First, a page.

Clinicians wrote 289 million opioid prescriptions in the United States in 2012, a 7.3% increase per capita from 2007, according to the U.S. Centers for Disease Control and Prevention (CDC). As the number of prescriptions has risen, so has opioid abuse, leaving physicians in the difficult and often stressful position of deciding which patients are appropriate candidates for opioid pain therapy.

Urine drug monitoring to detect drug abuse or diversion has become an important tool in that decision. A new CDC guideline published in April 2016 recommends clinicians test patients before beginning opioid therapy and at least annually thereafter (JAMA 2016;315:1624–45). Yet doctors often don’t know how to use or interpret urine drug tests. “Some clinicians don’t fully understand nor appreciate the limitations of laboratory testing and therefore can interpret results incorrectly,” said Paul Jannetto, PhD, co-director of the clinical and forensic toxicology laboratory at Mayo Clinic in Rochester, Minnesota.

In response to the challenges faced by clinicians and laboratory professionals in this area, AACC is releasing a new Laboratory Medicine Practice Guideline (LMPG) on how to monitor pain management patients. The recommendations will be presented at the 68th AACC Annual Scientific Meeting in Philadelphia. The guideline encourages laboratorians to become a resource for clinicians, according to Loralie Langman, PhD, co-director of the clinical and forensic toxicology laboratory at Mayo Clinic and chair of the LMPG committee. “We have several clinicians on our committee,” Langman said, “and they are more than willing to admit that there is generally a lack of understanding from their colleagues about which test to order, what things you can pick up, and what things you can’t pick up.”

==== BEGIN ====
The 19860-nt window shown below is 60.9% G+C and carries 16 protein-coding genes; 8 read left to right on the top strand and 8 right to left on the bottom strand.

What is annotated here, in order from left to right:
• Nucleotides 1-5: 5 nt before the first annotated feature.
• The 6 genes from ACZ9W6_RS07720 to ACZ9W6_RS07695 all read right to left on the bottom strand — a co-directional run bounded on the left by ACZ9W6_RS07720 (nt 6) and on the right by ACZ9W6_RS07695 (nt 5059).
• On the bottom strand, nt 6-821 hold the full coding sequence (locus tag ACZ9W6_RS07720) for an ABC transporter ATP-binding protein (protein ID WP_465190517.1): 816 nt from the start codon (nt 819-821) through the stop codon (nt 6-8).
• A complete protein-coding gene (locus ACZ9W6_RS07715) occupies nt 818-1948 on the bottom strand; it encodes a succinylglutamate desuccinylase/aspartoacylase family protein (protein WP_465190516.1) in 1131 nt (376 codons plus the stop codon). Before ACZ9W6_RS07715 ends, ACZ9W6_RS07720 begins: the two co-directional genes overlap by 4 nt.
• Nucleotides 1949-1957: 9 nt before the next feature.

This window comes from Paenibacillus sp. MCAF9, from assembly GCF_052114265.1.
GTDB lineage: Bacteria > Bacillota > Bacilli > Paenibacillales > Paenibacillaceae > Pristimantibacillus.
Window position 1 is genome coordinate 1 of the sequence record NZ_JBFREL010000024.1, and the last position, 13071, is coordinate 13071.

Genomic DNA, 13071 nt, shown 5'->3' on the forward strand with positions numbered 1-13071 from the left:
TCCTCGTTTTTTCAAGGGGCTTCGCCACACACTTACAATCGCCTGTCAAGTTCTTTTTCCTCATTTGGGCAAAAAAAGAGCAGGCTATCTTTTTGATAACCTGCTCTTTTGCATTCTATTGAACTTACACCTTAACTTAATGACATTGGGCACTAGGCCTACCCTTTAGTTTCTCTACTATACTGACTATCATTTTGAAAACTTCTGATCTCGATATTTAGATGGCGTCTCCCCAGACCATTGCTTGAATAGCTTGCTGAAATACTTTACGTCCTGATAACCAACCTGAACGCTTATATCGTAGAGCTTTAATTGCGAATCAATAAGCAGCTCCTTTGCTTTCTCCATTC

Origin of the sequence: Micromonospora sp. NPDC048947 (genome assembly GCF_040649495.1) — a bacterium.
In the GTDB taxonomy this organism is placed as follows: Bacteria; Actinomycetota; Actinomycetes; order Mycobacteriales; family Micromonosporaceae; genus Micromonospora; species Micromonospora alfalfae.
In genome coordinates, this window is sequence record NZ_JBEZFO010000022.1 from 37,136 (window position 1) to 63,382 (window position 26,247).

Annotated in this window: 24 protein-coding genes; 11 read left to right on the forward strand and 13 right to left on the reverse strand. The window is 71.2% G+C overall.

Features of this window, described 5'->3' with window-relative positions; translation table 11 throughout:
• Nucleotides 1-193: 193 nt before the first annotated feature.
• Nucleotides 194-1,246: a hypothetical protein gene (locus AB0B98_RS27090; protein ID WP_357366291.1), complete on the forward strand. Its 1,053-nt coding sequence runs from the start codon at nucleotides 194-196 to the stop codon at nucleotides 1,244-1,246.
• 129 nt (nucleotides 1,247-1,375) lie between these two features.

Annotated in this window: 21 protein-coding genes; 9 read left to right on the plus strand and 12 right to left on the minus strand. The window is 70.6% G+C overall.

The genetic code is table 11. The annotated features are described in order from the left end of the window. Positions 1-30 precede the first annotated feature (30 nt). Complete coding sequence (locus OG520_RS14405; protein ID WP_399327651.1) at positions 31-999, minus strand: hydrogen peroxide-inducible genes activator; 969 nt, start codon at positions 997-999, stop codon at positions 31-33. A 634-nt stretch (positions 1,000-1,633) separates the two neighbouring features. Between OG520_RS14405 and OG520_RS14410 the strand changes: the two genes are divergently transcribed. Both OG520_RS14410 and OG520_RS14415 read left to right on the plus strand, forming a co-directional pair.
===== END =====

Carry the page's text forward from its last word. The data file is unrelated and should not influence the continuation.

Following the Evidence

Nancy Bratanow, MD, a pain specialist in Milwaukee, and a member of the LMPG committee, said the evidence-based nature of the guideline will help clinicians make better decisions, and also help them justify those decisions to regulators and payers. “The frequency of screening has been an issue recently,” Bratanow said. “Some people are so nervous they want to screen patients with every visit.” While some high-risk patients might need that, many do not. “With this guideline, they have some backup for what is actually helpful based on the literature,” she added.

The AACC LMPG recommends a urine drug screen before initiation of any controlled substance pain therapy and random drug testing at least once or twice a year for low-risk patients, and more frequently for high-risk patients, such as those with a history of substance abuse or addiction.

One of the most important new recommendations is that targeted, definitive testing should be used as a first-line test whenever possible, Langman said. Immunoassays are still clinically useful, according to the guideline, but clinicians must understand their limitations to avoid misinterpretation. Definitive tests, such as mass spectrometry-based assays, are more effective. “That is really the best type of test that could be ordered or used in this case, because it will provide clinicians with the specific information they need to know, as opposed to immunoassays which may only give you a general drug class,” said Jannetto, who is vice-chair of the LMPG committee.

Adulteration: The First Test

Another important recommendation is that urine adulterant testing be performed on all samples prior to analysis, and if adulteration is suspected no further testing should be performed on that sample, according to Langman. “There is no point in testing a sample that is not valid, because any results coming out of that sample will be useless,” she noted.

“That is a difference and change of practice,” Jannetto added, “because even when specimen validity testing is done, now you typically still perform all the other ordered tests and provide all the results back to the clinicians for them to decipher.” From a test utilization standpoint, it doesn’t make sense to test a sample that is not valid and could be interpreted incorrectly, he said.